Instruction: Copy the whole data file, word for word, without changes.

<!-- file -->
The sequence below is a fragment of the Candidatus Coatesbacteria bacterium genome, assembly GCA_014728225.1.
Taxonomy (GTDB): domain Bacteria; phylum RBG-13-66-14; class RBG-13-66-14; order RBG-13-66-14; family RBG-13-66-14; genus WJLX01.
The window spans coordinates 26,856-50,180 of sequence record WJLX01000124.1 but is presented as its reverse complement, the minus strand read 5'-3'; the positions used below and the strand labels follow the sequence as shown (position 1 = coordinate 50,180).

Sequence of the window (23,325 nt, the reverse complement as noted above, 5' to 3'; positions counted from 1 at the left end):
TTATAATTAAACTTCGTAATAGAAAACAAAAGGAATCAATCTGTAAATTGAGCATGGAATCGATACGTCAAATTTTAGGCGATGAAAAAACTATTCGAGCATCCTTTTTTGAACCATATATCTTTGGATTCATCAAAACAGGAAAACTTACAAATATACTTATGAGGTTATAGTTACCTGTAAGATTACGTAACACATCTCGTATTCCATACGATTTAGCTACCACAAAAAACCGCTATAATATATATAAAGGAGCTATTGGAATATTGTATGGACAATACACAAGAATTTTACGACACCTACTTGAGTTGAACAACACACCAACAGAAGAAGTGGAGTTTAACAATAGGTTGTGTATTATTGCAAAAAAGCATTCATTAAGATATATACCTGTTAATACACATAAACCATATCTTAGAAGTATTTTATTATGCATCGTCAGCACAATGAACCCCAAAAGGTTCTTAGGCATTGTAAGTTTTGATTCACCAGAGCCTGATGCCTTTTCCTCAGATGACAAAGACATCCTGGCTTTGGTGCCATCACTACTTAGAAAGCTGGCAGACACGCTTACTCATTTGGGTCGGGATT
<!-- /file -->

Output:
The sequence below is a fragment of the Candidatus Coatesbacteria bacterium genome, assembly GCA_014728225.1.
Taxonomy (GTDB): domain Bacteria; phylum RBG-13-66-14; class RBG-13-66-14; order RBG-13-66-14; family RBG-13-66-14; genus WJLX01.
The window spans coordinates 26,856-50,180 of sequence record WJLX01000124.1 but is presented as its reverse complement, the minus strand read 5'-3'; the positions used below and the strand labels follow the sequence as shown (position 1 = coordinate 50,180).

Sequence of the window (23,325 nt, the reverse complement as noted above, 5' to 3'; positions counted from 1 at the left end):
TTATAATTAAACTTCGTAATAGAAAACAAAAGGAATCAATCTGTAAATTGAGCATGGAATCGATACGTCAAATTTTAGGCGATGAAAAAACTATTCGAGCATCCTTTTTTGAACCATATATCTTTGGATTCATCAAAACAGGAAAACTTACAAATATACTTATGAGGTTATAGTTACCTGTAAGATTACGTAACACATCTCGTATTCCATACGATTTAGCTACCACAAAAAACCGCTATAATATATATAAAGGAGCTATTGGAATATTGTATGGACAATACACAAGAATTTTACGACACCTACTTGAGTTGAACAACACACCAACAGAAGAAGTGGAGTTTAACAATAGGTTGTGTATTATTGCAAAAAAGCATTCATTAAGATATATACCTGTTAATACACATAAACCATATCTTAGAAGTATTTTATTATGCATCGTCAGCACAATGAACCCCAAAAGGTTCTTAGGCATTGTAAGTTTTGATTCACCAGAGCCTGATGCCTTTTCCTCAGATGACAAAGACATCCTGGCTTTGGTGCCATCACTACTTAGAAAGCTGGCAGACACGCTTACTCATTTGGGTCGGGATT